[cryptography] Oddity in common bcrypt implementation

James A. Donald jamesd at echeque.com
Mon Jun 20 17:24:04 EDT 2011

On 2011-06-21 5:09 AM, Marsh Ray wrote:
> There are certainly more bugs lurking where the complex rules of
> international character data "collide" with password hashing. How does a
> password login application work from a UTF-8 terminal (or web page) when
> the host is using a single-byte code page?

C, and existing C libraries, was created when all the characters that 
anyone could ever want fitted in less  than seven bits.

When we ran out of space, each hardware manufacturer and each programmer 
implemented his own incompatible solution ad hoc.

The solution, of course, is more bits.  The world is now standardizing 
on Unicode.  Anything that is more than seven bits, and less than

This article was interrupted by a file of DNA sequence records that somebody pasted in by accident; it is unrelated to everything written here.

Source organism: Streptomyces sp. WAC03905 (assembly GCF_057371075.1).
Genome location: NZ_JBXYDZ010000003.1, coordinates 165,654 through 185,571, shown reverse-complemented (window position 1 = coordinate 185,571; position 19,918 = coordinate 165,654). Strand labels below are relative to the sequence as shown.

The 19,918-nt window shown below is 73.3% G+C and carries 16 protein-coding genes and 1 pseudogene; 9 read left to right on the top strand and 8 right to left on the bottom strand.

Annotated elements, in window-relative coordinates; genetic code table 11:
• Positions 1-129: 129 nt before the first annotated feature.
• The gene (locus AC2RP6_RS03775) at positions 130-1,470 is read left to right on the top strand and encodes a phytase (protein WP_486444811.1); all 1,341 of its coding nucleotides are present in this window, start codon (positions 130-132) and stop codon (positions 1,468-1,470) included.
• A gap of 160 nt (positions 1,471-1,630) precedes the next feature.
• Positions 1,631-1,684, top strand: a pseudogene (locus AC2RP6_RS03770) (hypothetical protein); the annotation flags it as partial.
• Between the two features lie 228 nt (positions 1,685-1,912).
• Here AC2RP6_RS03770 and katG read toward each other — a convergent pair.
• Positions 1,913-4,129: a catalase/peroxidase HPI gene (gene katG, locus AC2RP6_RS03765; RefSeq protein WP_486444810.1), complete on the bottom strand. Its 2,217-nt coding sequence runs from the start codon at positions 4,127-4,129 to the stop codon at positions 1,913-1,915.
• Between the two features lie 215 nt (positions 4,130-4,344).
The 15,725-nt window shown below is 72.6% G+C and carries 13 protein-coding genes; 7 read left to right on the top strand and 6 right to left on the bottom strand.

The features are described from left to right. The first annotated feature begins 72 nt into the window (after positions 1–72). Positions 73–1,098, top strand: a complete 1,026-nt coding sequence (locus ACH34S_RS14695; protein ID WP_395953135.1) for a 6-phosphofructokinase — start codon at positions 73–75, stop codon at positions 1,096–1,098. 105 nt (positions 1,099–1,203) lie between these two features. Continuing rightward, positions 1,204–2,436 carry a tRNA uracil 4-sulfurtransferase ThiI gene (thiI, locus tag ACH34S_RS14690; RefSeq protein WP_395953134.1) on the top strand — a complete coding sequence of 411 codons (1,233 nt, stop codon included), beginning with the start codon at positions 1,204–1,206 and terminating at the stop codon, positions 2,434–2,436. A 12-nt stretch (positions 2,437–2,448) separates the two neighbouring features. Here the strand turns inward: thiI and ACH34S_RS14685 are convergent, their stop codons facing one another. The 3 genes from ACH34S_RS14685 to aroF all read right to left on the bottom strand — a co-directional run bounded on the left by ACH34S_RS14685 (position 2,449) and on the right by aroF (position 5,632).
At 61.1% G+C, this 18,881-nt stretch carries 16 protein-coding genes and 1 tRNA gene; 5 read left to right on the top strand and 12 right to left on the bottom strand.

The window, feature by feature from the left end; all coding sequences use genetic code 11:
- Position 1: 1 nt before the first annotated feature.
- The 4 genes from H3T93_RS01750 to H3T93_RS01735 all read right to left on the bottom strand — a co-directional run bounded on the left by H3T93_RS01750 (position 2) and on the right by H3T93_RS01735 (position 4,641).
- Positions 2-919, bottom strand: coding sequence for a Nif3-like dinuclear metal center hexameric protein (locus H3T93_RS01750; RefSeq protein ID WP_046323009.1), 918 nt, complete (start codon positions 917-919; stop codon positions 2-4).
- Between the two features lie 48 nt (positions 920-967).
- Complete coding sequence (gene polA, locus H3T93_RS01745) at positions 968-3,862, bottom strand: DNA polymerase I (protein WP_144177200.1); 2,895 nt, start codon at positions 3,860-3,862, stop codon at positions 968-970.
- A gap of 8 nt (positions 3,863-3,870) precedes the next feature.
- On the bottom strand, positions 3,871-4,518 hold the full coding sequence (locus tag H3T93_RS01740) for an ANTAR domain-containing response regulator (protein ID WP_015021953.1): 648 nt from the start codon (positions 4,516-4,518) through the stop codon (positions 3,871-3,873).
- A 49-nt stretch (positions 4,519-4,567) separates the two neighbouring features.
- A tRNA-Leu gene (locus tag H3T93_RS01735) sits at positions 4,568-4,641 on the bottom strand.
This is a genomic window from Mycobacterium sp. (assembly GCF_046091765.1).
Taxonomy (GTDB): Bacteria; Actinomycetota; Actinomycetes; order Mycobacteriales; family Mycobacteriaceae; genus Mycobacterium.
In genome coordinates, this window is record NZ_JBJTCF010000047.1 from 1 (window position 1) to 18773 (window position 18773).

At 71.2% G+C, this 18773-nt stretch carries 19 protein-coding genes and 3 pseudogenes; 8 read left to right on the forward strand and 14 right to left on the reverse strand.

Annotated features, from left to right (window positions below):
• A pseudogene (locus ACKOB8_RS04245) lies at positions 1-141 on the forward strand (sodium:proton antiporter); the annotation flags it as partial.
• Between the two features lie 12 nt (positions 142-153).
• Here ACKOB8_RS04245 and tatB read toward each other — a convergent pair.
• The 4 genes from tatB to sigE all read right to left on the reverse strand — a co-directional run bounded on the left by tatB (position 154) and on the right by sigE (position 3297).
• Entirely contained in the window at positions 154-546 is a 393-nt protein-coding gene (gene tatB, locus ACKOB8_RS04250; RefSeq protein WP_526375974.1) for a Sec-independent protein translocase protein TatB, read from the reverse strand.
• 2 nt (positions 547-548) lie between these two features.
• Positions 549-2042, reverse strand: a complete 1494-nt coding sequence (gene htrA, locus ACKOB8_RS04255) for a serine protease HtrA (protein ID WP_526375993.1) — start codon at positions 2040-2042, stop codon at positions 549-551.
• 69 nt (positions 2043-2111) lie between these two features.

Unicode, is asking for endless compatibility crises.

Eight bit ascii is a compatibility bug.

> I once looked up the Unicode algorithm for some basic "case insensitive"
> string comparison... 40 pages!

When one goes truly international, case insensitivity is an AI hard 
problem.  Only some one with an intimate knowledge of the culture can 
tell you if two text strings are in some sense the same, when they are 
not exactly alike.

Humans are so good at judging that two things are almost the same, or 
very similar, that we tend to overlook small differences, where 
computers are incapable of noticing the similarity.  This is apt to 
create insoluble UI issues, for example the difference egold.com (all 
alphabetic) and ego1d.com  (letters and numbers).  One has to design 
around such problems.  Don't go there!

More information about the cryptography mailing list